Jones sighed. “It took me decades of keeping my representation onboard with, whenever they heard that rhetoric of ‘Oh, we could just replace him with anybody’ to try to alter the sales job to ‘If you want to put your costume on a hanger, it’s going to look pretty, but it has to move, it has to emote, so you really need an actor in there, not just a monkey,'” he said. “That’s been the challenge, but I think we got there. Eventually, we got there.”
“I never set out to do costume work. I didn’t know that was really a career option.”
The first major step on that road came almost by accident, when he was called in to demonstrate his extreme flexibility for the stunt coordinator of the 1992 blockbuster Batman Returns — and ended up also showing off his abilities to the film’s director, Tim Burton. “I thought, oh, this sounds like it’s a sight gag that will work a day or two,” Jones said. “A half-hour later they come back in the room, and Tim says, ‘Well, congratulations, you got the part.’ And I was like, ‘The part? There’s a part?'”
Taken with Jones’ beanpole stature, Burton cast him as the “Thin Clown,” part of the gang of rogue circus performers led by the lead villain, the Penguin (Danny DeVito). Jones had barely any lines, but he ended up working for 14 weeks on the project, and shared many scenes with DeVito and Christopher Walken.
Batman Returns also led directly to Jones’ audition for the 1993 Halloween family comedy Hocus Pocus, as the loose-limbed zombie Billy Butcherson. It was by far Jones’ most prominent part to date — even if, again, it was largely silent and, again, his face was obscured with exaggerated makeup. The movie was also a flop (opening in July probably didn’t help), but in the years since, it’s become a generational touchstone, and Billy has become one of Jones’ signature roles.
“Hocus Pocus is the one that people see that picture on my [autograph] table at a convention, and” — Jones exploded with a loud gasp, throwing his hand to his face — “’That’s Billy! Was that you?!'” Jones smiled, almost sheepishly. “I understand this. If I met Ray Bolger from The Wizard of Oz, I would wet my pants.”
Throughout the ’90s, however, Jones remained in obscurity, bouncing between small, nameless roles that usually amounted to no more than a couple days of work. When Jones landed an audition for Buffy the Vampire Slayer in 1999, he didn’t really expect it to be any different — once more, the role had no lines, and Jones hadn’t been given a script. So when he stepped into the audition room, he was surprised to see executive producer Joss Whedon sitting among the other producers and the casting director. “We were given the instruction, ‘Pretend there’s someone lying in front of you, and you just step up quietly, smile as big and teethy as you can the entire time, and act like you are surgically cutting this person’s heart out, and then hand the heart to someone in the room and smile about it,'” Jones recalled, before relaying his response with a deadpan smile: “‘Oh, OK.'”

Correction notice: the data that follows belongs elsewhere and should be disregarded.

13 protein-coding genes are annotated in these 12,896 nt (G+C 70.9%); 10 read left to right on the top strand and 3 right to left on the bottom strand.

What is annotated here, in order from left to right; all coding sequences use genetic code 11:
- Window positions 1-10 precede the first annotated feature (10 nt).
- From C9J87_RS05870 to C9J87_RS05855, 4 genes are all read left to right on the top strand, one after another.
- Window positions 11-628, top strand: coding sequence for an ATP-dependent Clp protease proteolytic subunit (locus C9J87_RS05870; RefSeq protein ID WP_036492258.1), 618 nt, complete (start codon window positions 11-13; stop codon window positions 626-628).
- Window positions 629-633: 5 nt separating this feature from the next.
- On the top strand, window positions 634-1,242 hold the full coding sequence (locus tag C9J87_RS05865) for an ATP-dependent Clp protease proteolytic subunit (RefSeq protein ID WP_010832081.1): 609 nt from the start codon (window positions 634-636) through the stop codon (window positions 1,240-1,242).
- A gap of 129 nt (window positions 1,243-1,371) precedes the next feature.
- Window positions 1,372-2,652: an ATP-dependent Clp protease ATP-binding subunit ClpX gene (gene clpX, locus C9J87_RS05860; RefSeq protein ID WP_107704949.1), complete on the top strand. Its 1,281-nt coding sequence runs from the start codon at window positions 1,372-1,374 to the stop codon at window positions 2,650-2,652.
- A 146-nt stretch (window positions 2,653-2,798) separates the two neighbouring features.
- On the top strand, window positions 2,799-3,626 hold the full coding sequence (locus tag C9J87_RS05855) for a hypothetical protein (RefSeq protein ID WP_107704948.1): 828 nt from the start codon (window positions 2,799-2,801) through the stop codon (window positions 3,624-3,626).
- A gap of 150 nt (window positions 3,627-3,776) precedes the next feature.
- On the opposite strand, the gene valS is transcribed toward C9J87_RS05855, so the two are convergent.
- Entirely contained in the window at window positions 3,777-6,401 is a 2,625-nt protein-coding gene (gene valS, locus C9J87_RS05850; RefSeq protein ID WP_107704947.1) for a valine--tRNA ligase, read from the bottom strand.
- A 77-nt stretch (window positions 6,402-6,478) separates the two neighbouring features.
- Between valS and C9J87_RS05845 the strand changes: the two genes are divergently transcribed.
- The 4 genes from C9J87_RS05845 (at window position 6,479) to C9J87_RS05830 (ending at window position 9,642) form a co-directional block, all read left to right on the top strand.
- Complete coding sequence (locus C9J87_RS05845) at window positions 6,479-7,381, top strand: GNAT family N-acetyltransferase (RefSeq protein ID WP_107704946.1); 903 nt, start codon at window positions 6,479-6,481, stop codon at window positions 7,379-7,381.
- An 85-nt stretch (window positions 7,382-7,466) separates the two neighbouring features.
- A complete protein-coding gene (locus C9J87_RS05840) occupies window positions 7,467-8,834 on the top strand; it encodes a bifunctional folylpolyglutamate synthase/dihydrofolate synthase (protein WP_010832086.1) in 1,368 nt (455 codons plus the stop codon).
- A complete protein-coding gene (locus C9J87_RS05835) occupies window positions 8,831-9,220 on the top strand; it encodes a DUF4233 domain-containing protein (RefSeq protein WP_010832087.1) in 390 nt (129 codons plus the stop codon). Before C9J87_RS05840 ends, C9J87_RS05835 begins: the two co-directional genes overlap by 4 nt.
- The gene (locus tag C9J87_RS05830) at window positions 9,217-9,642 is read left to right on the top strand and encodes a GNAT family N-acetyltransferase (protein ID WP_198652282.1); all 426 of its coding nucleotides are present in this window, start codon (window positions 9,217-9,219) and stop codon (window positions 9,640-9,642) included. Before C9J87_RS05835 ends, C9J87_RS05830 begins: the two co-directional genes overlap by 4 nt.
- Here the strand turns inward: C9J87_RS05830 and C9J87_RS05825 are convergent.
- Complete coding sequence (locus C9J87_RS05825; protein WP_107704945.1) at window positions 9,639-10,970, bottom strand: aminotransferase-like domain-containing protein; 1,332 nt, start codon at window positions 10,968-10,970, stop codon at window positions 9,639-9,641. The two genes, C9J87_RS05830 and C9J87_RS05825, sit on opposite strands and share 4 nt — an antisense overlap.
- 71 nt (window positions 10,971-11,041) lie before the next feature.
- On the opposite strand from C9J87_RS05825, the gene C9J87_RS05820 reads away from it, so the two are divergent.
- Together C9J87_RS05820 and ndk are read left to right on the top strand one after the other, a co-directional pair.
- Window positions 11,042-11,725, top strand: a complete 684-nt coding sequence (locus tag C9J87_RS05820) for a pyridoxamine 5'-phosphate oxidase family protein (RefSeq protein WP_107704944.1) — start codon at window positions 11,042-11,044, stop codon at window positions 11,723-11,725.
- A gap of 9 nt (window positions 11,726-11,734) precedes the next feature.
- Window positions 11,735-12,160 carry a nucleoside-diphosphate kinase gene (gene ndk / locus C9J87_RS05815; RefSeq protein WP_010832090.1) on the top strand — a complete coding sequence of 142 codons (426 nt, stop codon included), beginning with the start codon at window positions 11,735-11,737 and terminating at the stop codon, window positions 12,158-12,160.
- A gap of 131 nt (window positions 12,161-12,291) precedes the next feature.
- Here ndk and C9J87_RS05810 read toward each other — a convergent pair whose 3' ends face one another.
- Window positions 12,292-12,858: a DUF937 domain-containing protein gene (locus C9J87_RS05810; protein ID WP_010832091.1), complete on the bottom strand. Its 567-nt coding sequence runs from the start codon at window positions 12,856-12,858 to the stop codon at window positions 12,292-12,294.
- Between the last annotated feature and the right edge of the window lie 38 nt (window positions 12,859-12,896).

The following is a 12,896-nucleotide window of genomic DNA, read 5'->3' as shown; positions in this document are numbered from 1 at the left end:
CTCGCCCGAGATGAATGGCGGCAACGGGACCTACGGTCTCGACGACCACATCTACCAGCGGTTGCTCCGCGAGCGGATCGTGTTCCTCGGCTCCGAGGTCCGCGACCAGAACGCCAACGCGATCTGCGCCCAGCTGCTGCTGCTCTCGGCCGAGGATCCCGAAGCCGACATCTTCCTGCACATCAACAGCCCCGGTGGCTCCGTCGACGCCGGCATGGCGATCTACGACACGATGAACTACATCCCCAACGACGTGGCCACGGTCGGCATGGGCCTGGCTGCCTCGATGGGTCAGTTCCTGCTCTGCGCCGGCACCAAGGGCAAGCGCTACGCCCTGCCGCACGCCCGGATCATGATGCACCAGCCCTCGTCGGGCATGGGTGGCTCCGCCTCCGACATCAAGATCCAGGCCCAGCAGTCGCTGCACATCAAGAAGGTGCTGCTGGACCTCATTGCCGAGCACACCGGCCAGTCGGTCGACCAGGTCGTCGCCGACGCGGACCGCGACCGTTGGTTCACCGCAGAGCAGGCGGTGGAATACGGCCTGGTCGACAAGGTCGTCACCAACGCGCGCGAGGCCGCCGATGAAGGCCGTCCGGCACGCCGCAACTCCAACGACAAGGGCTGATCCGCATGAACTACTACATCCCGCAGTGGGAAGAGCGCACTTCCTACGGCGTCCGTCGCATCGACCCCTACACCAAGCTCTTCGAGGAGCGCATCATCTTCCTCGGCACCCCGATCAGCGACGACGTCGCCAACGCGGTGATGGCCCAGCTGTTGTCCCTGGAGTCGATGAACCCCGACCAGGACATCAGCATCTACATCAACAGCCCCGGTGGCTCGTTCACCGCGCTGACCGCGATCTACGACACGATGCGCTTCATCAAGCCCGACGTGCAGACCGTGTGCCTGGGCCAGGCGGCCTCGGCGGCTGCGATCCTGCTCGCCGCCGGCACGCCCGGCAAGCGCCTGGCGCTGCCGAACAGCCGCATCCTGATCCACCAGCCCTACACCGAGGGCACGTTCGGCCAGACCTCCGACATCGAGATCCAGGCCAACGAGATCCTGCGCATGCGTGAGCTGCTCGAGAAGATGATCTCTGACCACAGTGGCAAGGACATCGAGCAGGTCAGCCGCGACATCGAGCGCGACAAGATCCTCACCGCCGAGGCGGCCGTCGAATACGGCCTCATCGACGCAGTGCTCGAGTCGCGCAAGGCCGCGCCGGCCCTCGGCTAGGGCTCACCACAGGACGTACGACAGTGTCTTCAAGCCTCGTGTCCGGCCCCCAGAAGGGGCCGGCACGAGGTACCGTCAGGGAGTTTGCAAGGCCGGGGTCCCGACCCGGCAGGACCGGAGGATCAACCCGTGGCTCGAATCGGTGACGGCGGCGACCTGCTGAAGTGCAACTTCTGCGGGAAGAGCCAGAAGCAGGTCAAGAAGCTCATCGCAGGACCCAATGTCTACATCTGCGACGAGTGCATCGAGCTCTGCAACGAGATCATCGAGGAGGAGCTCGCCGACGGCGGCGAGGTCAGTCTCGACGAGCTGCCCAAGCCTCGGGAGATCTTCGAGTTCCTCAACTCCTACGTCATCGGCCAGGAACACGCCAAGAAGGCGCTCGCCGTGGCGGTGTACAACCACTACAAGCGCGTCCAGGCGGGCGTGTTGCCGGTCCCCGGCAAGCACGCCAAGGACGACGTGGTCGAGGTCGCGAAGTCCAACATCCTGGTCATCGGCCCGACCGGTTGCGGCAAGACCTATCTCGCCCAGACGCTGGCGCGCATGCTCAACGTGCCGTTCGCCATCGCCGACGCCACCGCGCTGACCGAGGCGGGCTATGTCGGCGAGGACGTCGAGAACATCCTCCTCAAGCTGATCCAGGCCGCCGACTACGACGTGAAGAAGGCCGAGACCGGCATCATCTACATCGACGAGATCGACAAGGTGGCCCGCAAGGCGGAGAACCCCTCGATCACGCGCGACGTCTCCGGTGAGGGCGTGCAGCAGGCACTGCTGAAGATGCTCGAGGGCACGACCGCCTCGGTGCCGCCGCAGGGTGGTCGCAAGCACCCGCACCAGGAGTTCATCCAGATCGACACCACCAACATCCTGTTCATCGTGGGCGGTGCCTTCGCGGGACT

The audition was for the Season 4 episode “Hush,” which turned out to be of the most beloved hours in the show’s history. Jones was auditioning to play one of a terrifying coterie of demons called the Gentlemen who rob everyone of their voices in order to quietly steal their hearts. Jones learned later that the production had created masks that froze the character’s faces in a petrifying rictus grin. But Jones’ own evil grin in the audition won everyone over so much that not only did he get the part as one of the lead Gentlemen, the producers modified his character’s makeup to keep Jones’ natural smile.
“I was cheaper than a silicone dummy would have been to make.”
“You know that thing when you’re at a wedding and you’re smiling for pictures over and over again, and you’re [saying], ‘I can’t feel my face anymore’?” Jones said, pressing into his cheeks. “Well, we had that for like eight days in a row.”
Jones’ performance, alongside a fellow Gentleman played by Camden Toy, proved so chillingly memorable that they started appearing in Buffy‘s opening credits. “We got residual checks on that, too,” Jones said. “It was a huge honor for guest stars in one episode. And we also became action figures!”
That same year, Jones appeared in the war satire Three Kings, in a scene with George Clooney, Mark Wahlberg, and Ice Cube. The role also required Jones to take on a cadaverous mien — because he was playing a dead Iraqi soldier lying in the desert.
“One split second,” Jones said of his screen time, with a What can you do? grin. “I was cheaper than a silicone dummy would have been to make.”
Jones first met Guillermo del Toro on the set of his 1997 horror thriller Mimic, playing, essentially, a giant cockroach. It was only for a few days of reshoots, but the actor still made an indelible impression on the filmmaker.
“He was the only guy handling the suits who was really, really preoccupied with imbuing these things with character,” del Toro said.